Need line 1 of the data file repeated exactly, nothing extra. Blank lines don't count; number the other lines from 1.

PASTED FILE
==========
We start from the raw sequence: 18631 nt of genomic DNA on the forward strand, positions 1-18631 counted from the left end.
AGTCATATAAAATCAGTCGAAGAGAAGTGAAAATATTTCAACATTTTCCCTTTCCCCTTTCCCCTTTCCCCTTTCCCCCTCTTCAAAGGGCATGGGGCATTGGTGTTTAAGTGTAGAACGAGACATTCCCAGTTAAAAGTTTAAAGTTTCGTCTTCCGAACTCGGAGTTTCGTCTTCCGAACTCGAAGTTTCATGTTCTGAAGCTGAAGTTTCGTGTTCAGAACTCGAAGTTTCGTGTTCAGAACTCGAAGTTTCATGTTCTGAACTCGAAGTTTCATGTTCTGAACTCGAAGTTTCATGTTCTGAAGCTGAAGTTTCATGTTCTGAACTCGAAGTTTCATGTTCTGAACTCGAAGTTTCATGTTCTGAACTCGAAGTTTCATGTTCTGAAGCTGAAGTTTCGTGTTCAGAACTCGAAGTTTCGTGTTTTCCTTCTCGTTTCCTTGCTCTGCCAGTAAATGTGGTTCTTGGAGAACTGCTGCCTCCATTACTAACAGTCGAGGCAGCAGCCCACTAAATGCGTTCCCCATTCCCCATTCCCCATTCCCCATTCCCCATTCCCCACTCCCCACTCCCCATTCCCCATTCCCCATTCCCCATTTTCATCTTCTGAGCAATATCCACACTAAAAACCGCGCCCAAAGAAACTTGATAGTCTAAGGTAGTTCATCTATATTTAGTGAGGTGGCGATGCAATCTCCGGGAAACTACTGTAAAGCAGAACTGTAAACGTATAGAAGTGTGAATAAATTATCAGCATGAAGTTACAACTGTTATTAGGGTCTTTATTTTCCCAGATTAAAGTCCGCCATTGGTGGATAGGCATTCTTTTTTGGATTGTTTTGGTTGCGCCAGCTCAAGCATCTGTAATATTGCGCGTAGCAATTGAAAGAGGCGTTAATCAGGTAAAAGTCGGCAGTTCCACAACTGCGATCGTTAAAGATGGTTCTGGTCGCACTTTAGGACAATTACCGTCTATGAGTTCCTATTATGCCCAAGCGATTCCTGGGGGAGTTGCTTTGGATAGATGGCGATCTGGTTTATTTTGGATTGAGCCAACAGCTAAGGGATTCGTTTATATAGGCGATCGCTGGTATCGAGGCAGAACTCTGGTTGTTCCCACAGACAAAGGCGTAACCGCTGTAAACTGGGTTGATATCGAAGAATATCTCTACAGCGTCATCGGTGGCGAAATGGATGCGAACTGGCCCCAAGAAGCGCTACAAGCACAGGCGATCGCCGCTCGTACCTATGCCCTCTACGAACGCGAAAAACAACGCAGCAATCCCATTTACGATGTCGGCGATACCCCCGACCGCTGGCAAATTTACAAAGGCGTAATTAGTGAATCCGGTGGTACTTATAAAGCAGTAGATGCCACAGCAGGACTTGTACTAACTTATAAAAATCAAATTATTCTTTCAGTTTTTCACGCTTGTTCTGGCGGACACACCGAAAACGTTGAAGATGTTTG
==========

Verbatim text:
We start from the raw sequence: 18631 nt of genomic DNA on the forward strand, positions 1-18631 counted from the left end.